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Response to Review no. 585

I would like to thank Peter Jones for his thoughtful and generous review of my book. I do not have much to say in response to most of it, but his comments on the book’s final chapter have prompted me to think a bit more about the issues that he raises. I am happy to accept his suggestion that the fifteenth-century medical texts that I looked at may not have been representative of what most medical writers of that period thought about magic—this is more Jones’s area of expertise than mine. My survey was not intended to be comprehensive; rather, these were the medical writers that I came across who discussed magically-caused impotence at length, though perhaps I should have looked more widely.

Jones is also right to point out that several of the medical writers whom I argue responded to the first witch trials in the fifteenth century had personal links to the trials. One, Antonio Guaineri, claimed to have witnessed witch trials in northern Italy, while another, Giovanni Michele Savonarola, had links to circles interested in church reform, in which ideas about witchcraft were spreading at this time. It would be interesting to examine these and other writers’ differing responses to the first witch trials in more detail, especially in the light of work done on the mixed responses of other educated fifteenth-century men to witch trials. I am thinking particularly of Sandrine Strobino’s Françoise sauvée des flammes? (Lausanne, 1996) which discusses a sceptical lawyer who defended a Swiss woman accused of witchcraft in 1467. However, among learned writers who did not come into direct contact with new ideas about witchcraft in this way, I can well believe that attitudes to magic, and magically-caused impotence, did not change. At least, they probably did not change so radically or so early; it would be interesting to compare the fifteenth-century writers with the sixteenth- and seventeenth-century medical writing on magically-caused illnesses (1), to see how later physicians responded to the more numerous and widespread witch trials of this period.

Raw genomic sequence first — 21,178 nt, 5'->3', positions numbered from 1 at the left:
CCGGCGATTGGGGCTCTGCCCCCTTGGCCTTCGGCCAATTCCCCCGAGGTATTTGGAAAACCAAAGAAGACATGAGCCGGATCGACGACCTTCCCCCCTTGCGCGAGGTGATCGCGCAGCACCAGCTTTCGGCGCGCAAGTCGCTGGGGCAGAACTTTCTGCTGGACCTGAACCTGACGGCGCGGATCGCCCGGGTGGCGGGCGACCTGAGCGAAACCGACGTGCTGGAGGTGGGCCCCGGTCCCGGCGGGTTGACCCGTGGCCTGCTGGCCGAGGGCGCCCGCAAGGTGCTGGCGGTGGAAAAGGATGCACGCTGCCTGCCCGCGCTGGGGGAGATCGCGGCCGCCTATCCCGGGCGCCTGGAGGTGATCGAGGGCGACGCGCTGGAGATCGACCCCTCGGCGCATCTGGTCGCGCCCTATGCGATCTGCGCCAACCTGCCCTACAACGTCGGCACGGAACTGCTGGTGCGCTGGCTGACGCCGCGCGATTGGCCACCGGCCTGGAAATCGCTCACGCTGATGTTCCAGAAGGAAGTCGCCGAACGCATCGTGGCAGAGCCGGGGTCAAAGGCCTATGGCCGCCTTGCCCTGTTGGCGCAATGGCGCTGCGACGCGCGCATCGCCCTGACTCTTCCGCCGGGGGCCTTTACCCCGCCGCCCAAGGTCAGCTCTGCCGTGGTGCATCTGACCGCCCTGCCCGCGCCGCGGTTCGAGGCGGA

Jones has also pointed out some other areas where it would have been nice to extend the book’s research: into visitation records and church courts, to see how far the theoretical discussions of canon law, theology, or confession manuals influenced how the church dealt with magic in practice. This would complement the thrust of Magic and Impotence (which focused on how popular magic influenced canon law and theology, rather than the other way round), but would require another book in itself. In fact, it is something that I am planning to look at in my future research.

Notes

  1. On these see S. Clark, ‘Demons and Disease: The Disenchantment of the Sick (1500–1700)’, in Illness and Healing Alternatives in Western Europe, ed. M. Gijswijt-Hofstra, H. Marland, and H. de Waardt (London, 1997), 38–58. Back to (1)